There's no reason why not.
It's just been the habit, for years, to think that youth equals early adopterism and tech savviness. But one of my best friends (40) thought I was doing witchcraft when I showed her YouTube, meanwhile my grandfather (89) spent my entire youth working his way through various gaming consoles, right the way up to the most recent PlayStation. And my Dad (61) told me about writing code and programming machines to make parts for the International Space Station – all using robotics.
There's nothing inherent in the process of writing code that demands a young person do it. It involves sitting at a desk, maintaining lots of focus, problem solving and working to a plan and deadlines. All completely age neutral capabilities.
I see a lot of 'women in tech' stuff and believe me I welcome it, but I love the idea of people reskilling themselves in new things at any age.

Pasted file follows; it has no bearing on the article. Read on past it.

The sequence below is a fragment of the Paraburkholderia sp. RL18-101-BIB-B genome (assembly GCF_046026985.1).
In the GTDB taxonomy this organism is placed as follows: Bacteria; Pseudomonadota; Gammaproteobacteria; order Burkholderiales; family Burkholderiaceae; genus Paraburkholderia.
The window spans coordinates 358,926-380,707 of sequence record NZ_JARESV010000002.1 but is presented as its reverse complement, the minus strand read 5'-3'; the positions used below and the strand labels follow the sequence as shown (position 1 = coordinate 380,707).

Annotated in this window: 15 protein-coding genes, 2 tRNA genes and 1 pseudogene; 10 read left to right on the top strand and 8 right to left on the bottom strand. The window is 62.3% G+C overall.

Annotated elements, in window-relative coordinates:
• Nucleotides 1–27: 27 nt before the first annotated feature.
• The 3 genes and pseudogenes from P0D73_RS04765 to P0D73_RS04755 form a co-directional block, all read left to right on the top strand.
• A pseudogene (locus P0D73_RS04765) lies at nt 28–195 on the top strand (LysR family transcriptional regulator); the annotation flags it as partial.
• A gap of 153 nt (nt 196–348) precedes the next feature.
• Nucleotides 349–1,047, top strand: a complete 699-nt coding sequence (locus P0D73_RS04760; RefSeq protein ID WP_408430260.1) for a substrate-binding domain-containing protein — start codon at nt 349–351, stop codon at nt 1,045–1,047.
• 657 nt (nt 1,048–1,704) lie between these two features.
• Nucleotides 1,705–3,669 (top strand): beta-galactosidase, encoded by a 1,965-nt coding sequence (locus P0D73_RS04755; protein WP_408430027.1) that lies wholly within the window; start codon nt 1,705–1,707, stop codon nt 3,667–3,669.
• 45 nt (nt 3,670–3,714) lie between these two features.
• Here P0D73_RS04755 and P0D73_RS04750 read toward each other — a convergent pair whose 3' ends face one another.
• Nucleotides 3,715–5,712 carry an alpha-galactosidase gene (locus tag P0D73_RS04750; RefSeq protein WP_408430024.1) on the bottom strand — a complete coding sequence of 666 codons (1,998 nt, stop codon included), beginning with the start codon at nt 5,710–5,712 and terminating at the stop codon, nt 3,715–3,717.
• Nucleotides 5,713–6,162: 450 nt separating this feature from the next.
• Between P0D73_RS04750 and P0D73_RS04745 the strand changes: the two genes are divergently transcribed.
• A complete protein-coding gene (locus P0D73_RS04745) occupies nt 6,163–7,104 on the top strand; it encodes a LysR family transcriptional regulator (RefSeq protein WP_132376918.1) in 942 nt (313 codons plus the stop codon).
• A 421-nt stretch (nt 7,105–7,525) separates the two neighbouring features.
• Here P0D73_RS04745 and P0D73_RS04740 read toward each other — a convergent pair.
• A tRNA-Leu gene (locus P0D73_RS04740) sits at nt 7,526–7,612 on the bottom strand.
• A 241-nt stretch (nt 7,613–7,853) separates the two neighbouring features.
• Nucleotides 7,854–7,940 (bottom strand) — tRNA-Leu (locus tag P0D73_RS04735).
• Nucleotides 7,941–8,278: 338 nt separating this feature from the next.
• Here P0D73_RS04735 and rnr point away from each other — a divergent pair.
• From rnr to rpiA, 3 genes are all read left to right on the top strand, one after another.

Frankly, we need the digital skills.
It’s just one small snapshot of where we are as an industry. But it provides an important reflection of how there is a vast misunderstanding within tech as to what talent actually looks like and how this is greatly hindering the industry’s progress as a whole. Of course, while defaulting to the, “let’s get some kick-ass, young and hungry coders” might feel like an ambitious, lofty approach to hiring, it’s also fundamentally flawed. Not only does this approach limit your talent pool, it also ignores a not-so-hidden secret: coding isn’t rocket science.